Through an all-glass storefront, the layout of Bonobos’ new “guideshop”, essentially a showroom for clothes, is sparse and simple — bare white walls, steel accents and a few wooden tables display select pieces of the modern men’s fashion line. The guideshop is unique among brick-and-mortar stores, as it directs customers to purchase online after visiting. The store does not offer in-store purchases but instead ships items to the customers, without an additional fee, in one to two business days.
As Bonobos’ Public Relations Manager Erin Grant describes, Bonobos is attempting to present itself in a way that appeals to urban men.
“We aim to promote a masculine and modern aesthetic,” Grant said.
This target aesthetic becomes clear upon entry into the store, as customers are greeted with a beer to sip while shopping. Located on 1924 Eighth St. NW in the Shaw neighborhood, this is the 22nd national and second D.C. storefront of the originally online-based company. The layout of the space reflects Bonobos’ unique millennial-focused model of shopping.
There are usually two or three customers in the shop at any given time, and all customers are assigned to their own guide, who help direct them toward proper fits and appropriate styles. Founder Andy Dunn has proven through his online and in-store success that modern young men are looking toward more individualized shopping experiences focused on clothes that properly fit both their style and bodies.
Bonobos was originally the brainchild of Dunn’s Stanford Business School roommate, Brian Spaly. Spaly’s experience of self-tailoring his pants for years due to his muscular build was the inspiration for the creation of a company that met more specific stylistic needs for men. By 2009, he and Dunn had raised $3.57 million from investors and set up their New York headquarters. Their principal product reflected Spaly’s original need — washed chinos with a “signature curved waistband” to better conform to differing shapes.
While Spaly left the company in 2009, going on to found the successful startup Trunk Club, Bonobos continued to grow under Dunn’s supervision. In 2011, the company began opening physical locations with its new e-commerce guideshop model. The locations of Bonobos’ 22 current physical locations include Georgia, Washington, Texas, California, Maryland, Pennsylvania, New York, Florida, Illinois, Massachusetts and D.C.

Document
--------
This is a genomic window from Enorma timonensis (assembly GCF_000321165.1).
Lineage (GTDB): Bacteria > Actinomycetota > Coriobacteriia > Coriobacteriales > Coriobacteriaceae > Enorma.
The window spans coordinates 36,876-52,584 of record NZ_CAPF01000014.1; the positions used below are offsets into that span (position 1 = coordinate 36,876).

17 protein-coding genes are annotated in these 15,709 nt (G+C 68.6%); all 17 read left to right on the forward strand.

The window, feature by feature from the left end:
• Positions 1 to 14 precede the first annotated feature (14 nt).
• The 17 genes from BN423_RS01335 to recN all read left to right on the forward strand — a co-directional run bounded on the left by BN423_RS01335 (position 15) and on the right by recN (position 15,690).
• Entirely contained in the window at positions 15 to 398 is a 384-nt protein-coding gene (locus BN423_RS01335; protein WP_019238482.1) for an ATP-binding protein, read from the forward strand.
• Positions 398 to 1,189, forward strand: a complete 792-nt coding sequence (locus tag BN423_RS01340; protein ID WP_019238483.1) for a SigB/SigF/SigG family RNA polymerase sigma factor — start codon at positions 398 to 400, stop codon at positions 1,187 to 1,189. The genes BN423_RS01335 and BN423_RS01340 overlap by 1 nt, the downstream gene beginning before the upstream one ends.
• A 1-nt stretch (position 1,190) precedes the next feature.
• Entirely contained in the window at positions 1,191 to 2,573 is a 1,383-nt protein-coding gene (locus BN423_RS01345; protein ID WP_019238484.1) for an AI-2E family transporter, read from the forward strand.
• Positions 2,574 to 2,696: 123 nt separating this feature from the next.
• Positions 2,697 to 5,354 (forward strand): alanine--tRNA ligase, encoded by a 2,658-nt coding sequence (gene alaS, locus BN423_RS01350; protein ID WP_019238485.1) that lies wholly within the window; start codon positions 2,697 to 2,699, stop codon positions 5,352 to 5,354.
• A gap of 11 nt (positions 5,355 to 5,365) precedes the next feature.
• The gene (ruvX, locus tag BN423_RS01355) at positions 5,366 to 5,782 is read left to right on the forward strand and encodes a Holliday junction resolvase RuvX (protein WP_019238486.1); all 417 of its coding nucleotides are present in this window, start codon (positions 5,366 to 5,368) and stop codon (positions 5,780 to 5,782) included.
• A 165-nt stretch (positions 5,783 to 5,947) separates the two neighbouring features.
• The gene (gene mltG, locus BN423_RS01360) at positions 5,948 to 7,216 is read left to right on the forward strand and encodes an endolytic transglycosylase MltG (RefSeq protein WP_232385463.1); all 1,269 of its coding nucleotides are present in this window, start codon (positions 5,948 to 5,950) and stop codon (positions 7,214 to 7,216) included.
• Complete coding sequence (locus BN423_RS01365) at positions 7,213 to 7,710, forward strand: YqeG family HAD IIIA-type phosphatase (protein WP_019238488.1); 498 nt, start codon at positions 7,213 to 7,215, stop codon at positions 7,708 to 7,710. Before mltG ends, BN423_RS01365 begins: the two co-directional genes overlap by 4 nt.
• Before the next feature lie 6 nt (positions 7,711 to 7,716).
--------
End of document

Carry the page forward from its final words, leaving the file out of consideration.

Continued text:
Bonobos is not alone in this new online and in-person retail model. Companies like Warby Parker, Amazon and Modcloth are all establishing physical locations as add-ons to their once purely digital establishments. In 2013, an IBM report indicated that almost half of all digital shoppers assess merchandise in store before buying online.
Some Georgetown students find the Guideshop model confusing.
“I don’t understand why they wouldn’t just go all the way and make a real storefront,” Benny Weisman (COL ’19) said.
However, according to Bonobos, the purpose of this model is to eliminate the possibility of an item being out of stock. They also hope that not having to lug bags out of the store will be an appealing prospect for shoppers.
Like many other startups, Bonobos has been taking on the advertising industry through alternate approaches, trying to target the elusive millennial market. In 2012, the online retailer dramatically reduced marketing spending focused on traditional advertising formats. Instead, they doubled search-engine marketing and focused on building partnerships with similar companies.
Bonobos is not alone in its attempt to target a generation of young professionals, though it is uniquely suited given its orientation toward quality style at an accessible price.
“Bonobos is, quite honestly, the perfect brand for a college student. [It] provides a wide variety of clothing styles for every college event while still being affordable — providing a 15 percent discount for students — and guaranteed to look great,” Lindsey Kirchner, a public relations intern for Bonobos, said.
So far, it is still too early to tell if these advertising routes are reaching college students. Many, like Henry Horita (NHS ’19), had never heard of the brand, online or offline, and are confused about the benefits such a model might bring.
“In my opinion, I don’t know if I’d go out of my way to [go to a Guideshop] unless I was buying a suit or something,” Horita said.
It is difficult to convince students, who are rushing to fit everything into their schedule, to make extra trips; however, the small storefronts are making a big splash on working millennial men’s style. From personalized service to an innovative new business model, Bonobos’ guideshop may redefine the shopping experience.
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